Crowley Lake, owned and built by Los Angeles Department of Water and Power, feeds the main Los Angeles Aqueduct, providing drinking water to the residents of four regions in southern California. The newly-filled lake reaches a depth of 114 feet and covers approximately 5,300 acres in Mono County. As is fitting for a major new lake in the arid Eastern Sierras, the lake is managed for both fishing and other recreational uses. Its convenient location off of US 395 south of Mono Lake guarantees a large number of visitors each year to appreciate its charms. The lake was named after Father Crowley, the ‘desert padre’ who is something of a local hero in the Owens Valley residents’ battles over water rights.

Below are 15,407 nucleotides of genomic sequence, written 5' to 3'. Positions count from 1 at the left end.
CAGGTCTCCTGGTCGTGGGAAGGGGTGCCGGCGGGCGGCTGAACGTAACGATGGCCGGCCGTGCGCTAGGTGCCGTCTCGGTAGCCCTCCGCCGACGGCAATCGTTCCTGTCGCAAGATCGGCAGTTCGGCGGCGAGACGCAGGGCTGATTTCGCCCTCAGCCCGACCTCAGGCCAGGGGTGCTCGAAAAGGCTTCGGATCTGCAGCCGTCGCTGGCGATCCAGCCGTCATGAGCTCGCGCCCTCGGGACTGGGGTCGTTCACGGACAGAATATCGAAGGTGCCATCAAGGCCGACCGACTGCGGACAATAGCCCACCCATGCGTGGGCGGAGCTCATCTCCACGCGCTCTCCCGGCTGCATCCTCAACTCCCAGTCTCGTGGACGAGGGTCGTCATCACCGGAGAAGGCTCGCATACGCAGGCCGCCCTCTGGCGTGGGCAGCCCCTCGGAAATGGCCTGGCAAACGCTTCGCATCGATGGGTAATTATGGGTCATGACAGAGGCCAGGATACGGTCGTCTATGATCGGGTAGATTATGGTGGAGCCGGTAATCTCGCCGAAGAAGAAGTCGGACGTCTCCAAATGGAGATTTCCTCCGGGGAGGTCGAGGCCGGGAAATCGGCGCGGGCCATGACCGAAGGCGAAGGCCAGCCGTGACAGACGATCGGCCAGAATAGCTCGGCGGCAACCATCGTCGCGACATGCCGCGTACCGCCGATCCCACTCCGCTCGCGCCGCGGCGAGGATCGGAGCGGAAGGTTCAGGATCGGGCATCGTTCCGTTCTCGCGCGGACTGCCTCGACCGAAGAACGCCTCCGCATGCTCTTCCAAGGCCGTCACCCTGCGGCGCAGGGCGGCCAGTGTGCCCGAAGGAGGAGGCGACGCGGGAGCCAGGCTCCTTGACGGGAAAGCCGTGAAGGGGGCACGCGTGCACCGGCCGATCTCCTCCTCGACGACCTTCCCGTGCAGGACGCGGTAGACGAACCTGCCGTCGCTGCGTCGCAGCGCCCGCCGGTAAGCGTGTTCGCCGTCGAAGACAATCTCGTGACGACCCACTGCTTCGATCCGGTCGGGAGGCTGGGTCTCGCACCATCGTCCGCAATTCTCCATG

As a major water supply serving millions of people, access to Lake Crowley (as it is also called) is tightly controlled. That doesn’t mean it’s hard to use; one concessionaire controls access to the lake and charges admission fees. The Crowley Lake Fish Camp, as the facility is called, also offers boat rental for smaller fishing boats and larger pontoon rentals to families and groups. The full-service marina offers fuel, repairs and rental dock space for long-term rental, a tackle shop, cafe and convenience store. A few full-service RV spaces are rented as are a few dry camping sites on the water and two fully-furnished cabins by reservation only.